A few years later, now a mom myself, I called my mom from work (it wasn’t Jeopardy! time, so I knew I was safe).
“Alex had a heart attack,” I told her. I had heard it from a co-worker.
She gasped. “He’s tough. You know, we’re about the same age,” she told me for the umpteenth time. She was quiet on the other end.
“Mom? You there?”
“I’m still here,” she said. “I can’t believe it. We’ll get through it.”
I was home for a quick visit alone. My son, now three years old and my husband were usually in tow, but after my second miscarriage, I needed some solo mom time. After picking me up from the Wilmington Amtrak station, while stopped at a red light, Mom reached her thinning soft veiny hand over and patted my knee. “I didn’t want to worry you while you were in New York but…” She inhaled deeply.
“Is Dad Ok?!” I asked.
“Oh, yes, yes, he’s fine. He found a robin’s nest under the air conditioner; he’s been monitoring the eggs.”
“Oh, he had a job at the Dollar Tree but he’s back in jail. Impersonating a police officer. Can you believe it?”
“What happened then?”
“It’s Alex,” she said.
“He’s in a cast. He was chasing a burglar that came into his house. Can you believe it?”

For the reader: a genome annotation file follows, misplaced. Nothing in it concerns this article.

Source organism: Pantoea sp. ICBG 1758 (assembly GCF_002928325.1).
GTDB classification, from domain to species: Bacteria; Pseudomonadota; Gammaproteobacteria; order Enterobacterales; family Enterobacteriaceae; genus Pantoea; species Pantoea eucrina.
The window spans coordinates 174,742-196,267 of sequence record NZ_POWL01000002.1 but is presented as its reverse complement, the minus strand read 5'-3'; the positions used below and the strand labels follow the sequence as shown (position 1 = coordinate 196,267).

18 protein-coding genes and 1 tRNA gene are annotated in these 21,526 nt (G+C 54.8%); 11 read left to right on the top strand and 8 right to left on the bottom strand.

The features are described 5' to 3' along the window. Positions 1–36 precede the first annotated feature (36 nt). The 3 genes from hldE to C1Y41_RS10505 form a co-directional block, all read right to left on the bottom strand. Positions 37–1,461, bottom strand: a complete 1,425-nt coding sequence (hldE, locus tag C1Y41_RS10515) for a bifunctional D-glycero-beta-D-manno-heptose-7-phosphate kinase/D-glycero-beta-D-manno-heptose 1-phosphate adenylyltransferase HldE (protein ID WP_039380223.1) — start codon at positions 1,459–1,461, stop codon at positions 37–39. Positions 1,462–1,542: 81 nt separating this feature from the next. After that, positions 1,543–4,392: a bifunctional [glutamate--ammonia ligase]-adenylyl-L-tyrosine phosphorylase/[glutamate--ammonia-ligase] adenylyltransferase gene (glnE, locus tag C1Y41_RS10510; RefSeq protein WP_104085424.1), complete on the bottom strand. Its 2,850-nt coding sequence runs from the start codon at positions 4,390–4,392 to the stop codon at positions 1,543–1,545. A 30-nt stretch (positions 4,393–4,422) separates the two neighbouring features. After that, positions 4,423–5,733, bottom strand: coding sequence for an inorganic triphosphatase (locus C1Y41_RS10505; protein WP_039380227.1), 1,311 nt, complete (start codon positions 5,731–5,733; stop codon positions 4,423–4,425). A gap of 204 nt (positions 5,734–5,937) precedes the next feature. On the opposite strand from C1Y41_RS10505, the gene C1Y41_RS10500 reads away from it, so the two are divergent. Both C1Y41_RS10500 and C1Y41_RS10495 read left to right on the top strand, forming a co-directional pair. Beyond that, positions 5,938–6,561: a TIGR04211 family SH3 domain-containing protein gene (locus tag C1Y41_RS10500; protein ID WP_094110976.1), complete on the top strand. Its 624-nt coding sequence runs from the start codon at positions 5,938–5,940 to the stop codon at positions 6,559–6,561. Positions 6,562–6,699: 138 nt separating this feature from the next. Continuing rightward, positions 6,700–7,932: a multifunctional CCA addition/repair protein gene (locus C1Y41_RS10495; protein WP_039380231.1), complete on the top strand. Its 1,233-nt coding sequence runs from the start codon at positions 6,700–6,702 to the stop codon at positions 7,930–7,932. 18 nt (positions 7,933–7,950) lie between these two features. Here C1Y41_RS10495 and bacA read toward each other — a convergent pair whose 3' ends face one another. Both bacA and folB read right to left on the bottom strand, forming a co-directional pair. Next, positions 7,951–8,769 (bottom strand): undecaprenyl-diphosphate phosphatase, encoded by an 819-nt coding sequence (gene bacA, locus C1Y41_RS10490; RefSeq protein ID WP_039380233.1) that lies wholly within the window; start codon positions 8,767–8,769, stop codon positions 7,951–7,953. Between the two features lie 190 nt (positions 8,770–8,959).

Of course. Alex Trebek! I should have known. “Yes, I can believe it. That’s awful news,” I said. “I hope he feels better.”
“Me too,” she said, continuing to pat my knee. “Me too.”
Soon after, my dad died. Mom and I began to watch Jeopardy! while on the phone with each other. Me in New York; she in Delaware.
As usual, I filled in where her pop culture knowledge was weak and she, though slower on her answers nowadays, was still quicker than me on history, geography and almost any other subject ending in “Y.” “He gets more handsome over time,” she said once more. I looked forward to 7:00pm.
My mom became skinnier on each visit. She was forgetting things. She told me she was worried. I was worried too.
Charles died. Alcohol poisoning. “Not surprising,” Mom said on the phone, after Jeopardy!. “Can you believe it?”
“Yes, I believe it,” I told her.
“Alex had a bad fall,” she told me. I knew who she was talking about this time. He had complications, blood clots in the brain. She reminded me once again, “We’re about the same age, Alex and me.”
Soon after, my mom had a bad fall too. My husband and I left the kids with a friend and went to bring my mother to live with us in our Brooklyn apartment.
She was no longer able to walk, then, no longer able to speak more than a few words. I bought her a lift chair, to make it easier for me to move her from her wheelchair to her TV chair by 7:00 to watch Alex.
My mother died this year, before Alex. He didn’t know that her life was tied to his. He didn’t know he was a steady beacon for her. Beacons don’t know what they are: steady lights that guide you home, in this case, with the Jeopardy! theme song playing in the background.
Felicia Scarangello lives in Brooklyn, NY with her husband, two kids, a leopard gecko, a betta fish, and, until earlier this year, her sweet mother. Alex Trebek has been part of her family for as long as she can remember. Find her on Twitter, Instagram or her website.